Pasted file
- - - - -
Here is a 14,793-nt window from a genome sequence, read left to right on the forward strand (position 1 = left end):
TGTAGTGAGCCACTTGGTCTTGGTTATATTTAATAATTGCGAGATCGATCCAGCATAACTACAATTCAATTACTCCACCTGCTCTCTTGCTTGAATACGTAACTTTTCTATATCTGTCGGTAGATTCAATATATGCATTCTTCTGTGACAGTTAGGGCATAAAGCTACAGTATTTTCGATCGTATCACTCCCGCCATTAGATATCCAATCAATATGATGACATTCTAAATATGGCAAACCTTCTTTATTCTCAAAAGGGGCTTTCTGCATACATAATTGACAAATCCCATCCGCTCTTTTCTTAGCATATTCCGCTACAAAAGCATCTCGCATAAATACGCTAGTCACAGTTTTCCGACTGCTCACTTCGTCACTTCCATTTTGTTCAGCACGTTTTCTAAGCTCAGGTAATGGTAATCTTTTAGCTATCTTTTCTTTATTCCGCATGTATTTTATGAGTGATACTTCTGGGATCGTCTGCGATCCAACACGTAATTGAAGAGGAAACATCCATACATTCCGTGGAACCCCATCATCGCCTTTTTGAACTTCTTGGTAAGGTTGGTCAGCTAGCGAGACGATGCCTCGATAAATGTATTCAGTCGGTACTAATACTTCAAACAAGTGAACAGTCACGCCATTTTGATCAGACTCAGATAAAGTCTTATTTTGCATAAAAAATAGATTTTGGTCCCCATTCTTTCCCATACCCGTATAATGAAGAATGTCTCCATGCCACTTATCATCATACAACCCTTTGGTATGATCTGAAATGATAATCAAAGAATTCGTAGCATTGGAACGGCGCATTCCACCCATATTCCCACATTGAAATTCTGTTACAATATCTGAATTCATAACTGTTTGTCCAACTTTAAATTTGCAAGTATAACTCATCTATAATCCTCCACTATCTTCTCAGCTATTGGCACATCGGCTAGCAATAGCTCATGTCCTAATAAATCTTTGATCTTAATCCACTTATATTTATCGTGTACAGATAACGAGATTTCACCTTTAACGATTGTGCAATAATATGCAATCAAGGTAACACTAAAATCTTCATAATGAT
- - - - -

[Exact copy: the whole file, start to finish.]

Here is a 14,793-nt window from a genome sequence, read left to right on the forward strand (position 1 = left end):
TGTAGTGAGCCACTTGGTCTTGGTTATATTTAATAATTGCGAGATCGATCCAGCATAACTACAATTCAATTACTCCACCTGCTCTCTTGCTTGAATACGTAACTTTTCTATATCTGTCGGTAGATTCAATATATGCATTCTTCTGTGACAGTTAGGGCATAAAGCTACAGTATTTTCGATCGTATCACTCCCGCCATTAGATATCCAATCAATATGATGACATTCTAAATATGGCAAACCTTCTTTATTCTCAAAAGGGGCTTTCTGCATACATAATTGACAAATCCCATCCGCTCTTTTCTTAGCATATTCCGCTACAAAAGCATCTCGCATAAATACGCTAGTCACAGTTTTCCGACTGCTCACTTCGTCACTTCCATTTTGTTCAGCACGTTTTCTAAGCTCAGGTAATGGTAATCTTTTAGCTATCTTTTCTTTATTCCGCATGTATTTTATGAGTGATACTTCTGGGATCGTCTGCGATCCAACACGTAATTGAAGAGGAAACATCCATACATTCCGTGGAACCCCATCATCGCCTTTTTGAACTTCTTGGTAAGGTTGGTCAGCTAGCGAGACGATGCCTCGATAAATGTATTCAGTCGGTACTAATACTTCAAACAAGTGAACAGTCACGCCATTTTGATCAGACTCAGATAAAGTCTTATTTTGCATAAAAAATAGATTTTGGTCCCCATTCTTTCCCATACCCGTATAATGAAGAATGTCTCCATGCCACTTATCATCATACAACCCTTTGGTATGATCTGAAATGATAATCAAAGAATTCGTAGCATTGGAACGGCGCATTCCACCCATATTCCCACATTGAAATTCTGTTACAATATCTGAATTCATAACTGTTTGTCCAACTTTAAATTTGCAAGTATAACTCATCTATAATCCTCCACTATCTTCTCAGCTATTGGCACATCGGCTAGCAATAGCTCATGTCCTAATAAATCTTTGATCTTAATCCACTTATATTTATCGTGTACAGATAACGAGATTTCACCTTTAACGATTGTGCAATAATATGCAATCAAGGTAACACTAAAATCTTCATAATGAT